We celebrate summer in an odd way at Helen Woodward Animal Center; by subjecting our PR Manager, John Van Zante, along with any willing members of the media, to scorching hot temperatures in a locked van. Don’t be alarmed! There is a method to the seeming madness. We simply want to save lives.
John says it pretty well: “Each summer we warn people not to leave their kids or pets in a parked car,” he says. “But there’s always somebody who just doesn’t get it. Again this year I’ll subject myself to the heat to show just how fast the temperatures can become deadly.”
The demonstration is pretty simple: you need a car, a thermometer, a hot day, and a willing participant. We got what we wanted from the weather, that’s for sure. The temperature was 88 degrees in our parking lot yesterday. Just standing outside in the sun was too hot for this spectator! Van? Check. Thermometer? Got it. Participants? John steps right up to the plate. Another brave soul is Jeff Zevely, a journalist from Channel 8 San Diego (KFMB). Who said being a journalist wasn’t exciting?
A small crowd of journalists, media camera crews, and slightly anxious employees gathered around. We know what heat can do to people and to animals. An animal care provider, here at the Center, once saw a dog overcome by heatstroke while locked in a car on a summer day. They said, “It’s the worst possible way I can imagine a pet to die.”
Within seconds of entering the car, John and Jeff were already sweating. Three minutes later, the gauge crept to 113 degrees. We could see Jeff toweling himself off in the car. Some of us began signaling to both of them with hand signals and shouts, “It’s time to get out, too hot!!” They sat and wilted a little while longer. Within seven minutes, the thermometer was at 116 degrees. That was too much, John and Jeff both exited the car, clearly grateful the demonstration was over.
While uncomfortable for a little while, participating in our demonstration is a small price to pay to show others that leaving a pet or child unattended in a car on a hot summer day can result in severe illness and even death. We’re grateful to Jeff for his willingness to take part in an important exhibition! We know that this demonstration teaches parents, of children and animals alike, the danger of leaving someone unattended in a hot car. It also exposes the myth that even leaving a window cracked will somehow stop the danger of heat stroke. It doesn’t! And we’ve proven it.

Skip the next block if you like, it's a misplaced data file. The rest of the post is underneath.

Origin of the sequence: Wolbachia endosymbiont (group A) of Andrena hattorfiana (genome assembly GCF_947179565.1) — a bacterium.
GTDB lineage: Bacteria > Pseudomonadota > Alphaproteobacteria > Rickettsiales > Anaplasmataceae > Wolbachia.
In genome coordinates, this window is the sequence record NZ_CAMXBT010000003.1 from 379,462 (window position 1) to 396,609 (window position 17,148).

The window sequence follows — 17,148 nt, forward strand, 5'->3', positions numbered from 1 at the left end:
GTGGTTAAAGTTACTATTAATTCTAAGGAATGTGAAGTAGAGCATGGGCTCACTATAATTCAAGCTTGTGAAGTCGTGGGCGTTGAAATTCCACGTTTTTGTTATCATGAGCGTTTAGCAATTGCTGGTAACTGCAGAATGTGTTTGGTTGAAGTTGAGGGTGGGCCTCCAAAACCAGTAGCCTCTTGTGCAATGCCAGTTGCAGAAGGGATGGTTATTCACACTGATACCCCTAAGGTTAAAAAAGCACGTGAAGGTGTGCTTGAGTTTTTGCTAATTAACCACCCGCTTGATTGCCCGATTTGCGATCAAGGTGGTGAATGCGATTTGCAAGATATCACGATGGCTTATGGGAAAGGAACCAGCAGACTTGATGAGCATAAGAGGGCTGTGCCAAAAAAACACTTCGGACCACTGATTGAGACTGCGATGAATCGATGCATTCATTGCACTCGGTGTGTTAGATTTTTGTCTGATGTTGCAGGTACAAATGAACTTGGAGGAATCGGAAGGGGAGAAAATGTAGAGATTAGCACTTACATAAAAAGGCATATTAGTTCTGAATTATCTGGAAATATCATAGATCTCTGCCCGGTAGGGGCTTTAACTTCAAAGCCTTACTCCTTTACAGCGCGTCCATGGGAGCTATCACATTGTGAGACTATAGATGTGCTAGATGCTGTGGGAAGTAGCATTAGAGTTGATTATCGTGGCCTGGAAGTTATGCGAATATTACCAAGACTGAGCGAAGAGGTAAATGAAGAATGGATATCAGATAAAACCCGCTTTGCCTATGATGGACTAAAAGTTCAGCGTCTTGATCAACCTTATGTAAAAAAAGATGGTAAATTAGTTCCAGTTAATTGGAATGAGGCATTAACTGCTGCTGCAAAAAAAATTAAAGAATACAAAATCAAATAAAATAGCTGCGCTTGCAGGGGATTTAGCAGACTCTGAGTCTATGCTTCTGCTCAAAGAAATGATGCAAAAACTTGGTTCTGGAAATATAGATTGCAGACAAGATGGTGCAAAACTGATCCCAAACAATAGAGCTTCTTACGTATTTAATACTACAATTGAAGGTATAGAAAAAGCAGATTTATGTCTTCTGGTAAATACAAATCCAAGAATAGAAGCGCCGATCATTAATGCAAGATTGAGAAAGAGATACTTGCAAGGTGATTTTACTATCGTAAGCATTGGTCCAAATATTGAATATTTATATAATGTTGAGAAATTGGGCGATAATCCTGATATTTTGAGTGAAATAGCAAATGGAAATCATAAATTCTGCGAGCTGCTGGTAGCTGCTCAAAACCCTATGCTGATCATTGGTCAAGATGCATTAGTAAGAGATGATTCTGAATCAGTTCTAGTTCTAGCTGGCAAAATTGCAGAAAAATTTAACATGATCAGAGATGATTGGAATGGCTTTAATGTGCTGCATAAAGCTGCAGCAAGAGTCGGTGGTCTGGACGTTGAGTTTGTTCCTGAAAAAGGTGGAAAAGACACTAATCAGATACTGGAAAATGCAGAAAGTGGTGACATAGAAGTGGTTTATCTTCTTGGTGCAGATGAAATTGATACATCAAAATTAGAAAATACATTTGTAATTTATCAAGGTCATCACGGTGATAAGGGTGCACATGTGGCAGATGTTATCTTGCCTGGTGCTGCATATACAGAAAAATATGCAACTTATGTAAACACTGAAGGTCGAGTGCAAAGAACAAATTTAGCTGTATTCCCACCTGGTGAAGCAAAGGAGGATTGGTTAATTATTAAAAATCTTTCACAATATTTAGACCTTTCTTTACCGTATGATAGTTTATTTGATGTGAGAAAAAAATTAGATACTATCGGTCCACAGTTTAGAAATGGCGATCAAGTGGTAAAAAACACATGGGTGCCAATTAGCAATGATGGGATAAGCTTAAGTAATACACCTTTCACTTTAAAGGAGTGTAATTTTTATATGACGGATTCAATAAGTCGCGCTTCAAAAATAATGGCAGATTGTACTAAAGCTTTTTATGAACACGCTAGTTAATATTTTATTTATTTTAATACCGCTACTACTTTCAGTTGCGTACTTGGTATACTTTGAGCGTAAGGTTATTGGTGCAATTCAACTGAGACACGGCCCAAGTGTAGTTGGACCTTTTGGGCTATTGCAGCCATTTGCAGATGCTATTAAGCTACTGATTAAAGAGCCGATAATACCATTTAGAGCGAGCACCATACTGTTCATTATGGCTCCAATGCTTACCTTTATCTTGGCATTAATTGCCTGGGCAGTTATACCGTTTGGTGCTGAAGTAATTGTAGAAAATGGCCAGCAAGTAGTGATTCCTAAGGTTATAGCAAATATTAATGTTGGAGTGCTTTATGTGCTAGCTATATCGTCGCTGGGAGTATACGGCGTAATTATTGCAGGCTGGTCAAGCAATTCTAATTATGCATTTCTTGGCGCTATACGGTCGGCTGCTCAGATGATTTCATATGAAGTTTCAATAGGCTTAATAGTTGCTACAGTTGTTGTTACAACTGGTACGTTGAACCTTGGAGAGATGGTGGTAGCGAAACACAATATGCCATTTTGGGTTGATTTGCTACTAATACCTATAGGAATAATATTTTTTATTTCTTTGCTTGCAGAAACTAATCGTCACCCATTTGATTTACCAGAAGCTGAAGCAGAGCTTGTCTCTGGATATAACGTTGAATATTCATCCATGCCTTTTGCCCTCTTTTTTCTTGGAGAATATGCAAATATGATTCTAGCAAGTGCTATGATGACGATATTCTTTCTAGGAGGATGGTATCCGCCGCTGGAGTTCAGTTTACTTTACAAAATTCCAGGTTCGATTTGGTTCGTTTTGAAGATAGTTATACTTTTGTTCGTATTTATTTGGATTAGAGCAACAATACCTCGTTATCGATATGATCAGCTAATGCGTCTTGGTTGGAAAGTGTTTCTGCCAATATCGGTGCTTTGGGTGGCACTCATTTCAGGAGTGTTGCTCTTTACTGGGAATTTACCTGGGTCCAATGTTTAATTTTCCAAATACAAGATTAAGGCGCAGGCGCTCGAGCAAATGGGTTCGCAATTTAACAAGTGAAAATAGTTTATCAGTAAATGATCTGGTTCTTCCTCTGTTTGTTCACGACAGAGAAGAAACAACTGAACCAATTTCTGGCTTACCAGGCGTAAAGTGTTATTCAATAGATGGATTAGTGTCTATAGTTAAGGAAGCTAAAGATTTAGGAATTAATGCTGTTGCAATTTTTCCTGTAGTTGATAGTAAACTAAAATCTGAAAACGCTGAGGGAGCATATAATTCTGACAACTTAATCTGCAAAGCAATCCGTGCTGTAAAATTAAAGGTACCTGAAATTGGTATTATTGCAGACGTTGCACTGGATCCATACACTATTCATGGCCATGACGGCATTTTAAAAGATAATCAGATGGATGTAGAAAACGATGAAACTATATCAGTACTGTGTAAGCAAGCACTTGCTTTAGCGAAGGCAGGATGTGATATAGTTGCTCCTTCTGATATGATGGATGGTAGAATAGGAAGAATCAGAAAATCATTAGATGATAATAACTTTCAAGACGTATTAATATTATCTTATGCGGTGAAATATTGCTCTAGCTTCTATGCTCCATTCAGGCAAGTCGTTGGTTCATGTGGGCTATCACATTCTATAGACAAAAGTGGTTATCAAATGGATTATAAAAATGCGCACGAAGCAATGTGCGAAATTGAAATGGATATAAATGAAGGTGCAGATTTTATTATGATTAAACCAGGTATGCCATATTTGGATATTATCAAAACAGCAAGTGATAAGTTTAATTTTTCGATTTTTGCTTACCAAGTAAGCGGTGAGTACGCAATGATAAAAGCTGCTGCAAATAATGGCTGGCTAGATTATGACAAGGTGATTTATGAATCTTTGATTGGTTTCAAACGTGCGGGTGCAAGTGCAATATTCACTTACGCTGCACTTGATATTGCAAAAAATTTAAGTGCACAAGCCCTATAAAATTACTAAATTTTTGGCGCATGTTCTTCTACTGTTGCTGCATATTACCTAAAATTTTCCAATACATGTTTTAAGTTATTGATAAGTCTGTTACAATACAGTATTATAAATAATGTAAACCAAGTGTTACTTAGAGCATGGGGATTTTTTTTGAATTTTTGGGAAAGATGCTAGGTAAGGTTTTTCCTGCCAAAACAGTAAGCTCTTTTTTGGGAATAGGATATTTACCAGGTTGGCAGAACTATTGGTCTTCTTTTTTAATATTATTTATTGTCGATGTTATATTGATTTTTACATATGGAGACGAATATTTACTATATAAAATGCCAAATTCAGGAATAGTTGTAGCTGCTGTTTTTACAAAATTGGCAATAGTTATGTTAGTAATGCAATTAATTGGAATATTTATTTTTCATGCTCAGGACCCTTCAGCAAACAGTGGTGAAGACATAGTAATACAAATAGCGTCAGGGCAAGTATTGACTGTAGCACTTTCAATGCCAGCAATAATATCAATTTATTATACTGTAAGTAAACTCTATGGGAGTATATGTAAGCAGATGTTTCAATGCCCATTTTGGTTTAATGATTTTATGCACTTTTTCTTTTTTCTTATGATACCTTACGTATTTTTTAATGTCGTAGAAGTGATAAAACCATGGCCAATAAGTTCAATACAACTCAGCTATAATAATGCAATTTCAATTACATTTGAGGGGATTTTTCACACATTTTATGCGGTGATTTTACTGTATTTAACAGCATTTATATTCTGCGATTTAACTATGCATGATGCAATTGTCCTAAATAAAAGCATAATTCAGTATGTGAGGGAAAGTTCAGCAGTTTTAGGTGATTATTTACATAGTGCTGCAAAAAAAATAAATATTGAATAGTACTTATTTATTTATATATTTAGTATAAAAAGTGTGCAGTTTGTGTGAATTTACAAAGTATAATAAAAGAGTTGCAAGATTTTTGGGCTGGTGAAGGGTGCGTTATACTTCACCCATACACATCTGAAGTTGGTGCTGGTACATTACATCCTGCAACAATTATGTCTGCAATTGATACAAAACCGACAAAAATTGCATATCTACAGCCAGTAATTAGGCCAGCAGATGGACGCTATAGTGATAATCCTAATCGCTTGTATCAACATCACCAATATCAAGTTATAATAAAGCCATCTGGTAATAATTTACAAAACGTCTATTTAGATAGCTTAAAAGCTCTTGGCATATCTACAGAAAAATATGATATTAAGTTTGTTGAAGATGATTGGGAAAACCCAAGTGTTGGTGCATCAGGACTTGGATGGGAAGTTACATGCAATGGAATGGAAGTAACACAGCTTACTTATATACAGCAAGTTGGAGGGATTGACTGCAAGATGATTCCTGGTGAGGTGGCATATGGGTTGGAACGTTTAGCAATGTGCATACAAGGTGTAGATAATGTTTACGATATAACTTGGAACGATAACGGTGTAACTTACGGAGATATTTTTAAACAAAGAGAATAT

Here’s some facts about Heat Stroke danger for your canine family members:
- Heat stroke in a dog can begin with heavy panting and drooling, which is its primary way to sweat.
- Puppies, adult dogs that are large, overweight, older, or taking medication, are at higher risk.
- A 3-degree rise can put a dog into a dangerous situation and increase its need for oxygen.
- At 108 degrees the heart, brain, liver, kidneys, and intestinal tracts begin to break down.
- A temperature of 110 inside a car can cause heat stroke.
We hope that this demonstration is helpful for all you pet parents out there. Also, do not try this at home. John and Jeff had staff to assist them in this demonstration.
Check out our video to watch the event:
Special thanks to Jeff Zevely and Bill Tracey (Channel 8 San Diego), Carly Hill (North County Times), Brian Flores (Fox 5), Colleen Murphy and Bob from KUSI, that made the Heat Demonstration a priority! You are helping to save lives.
Heat Demonstration Media Round Up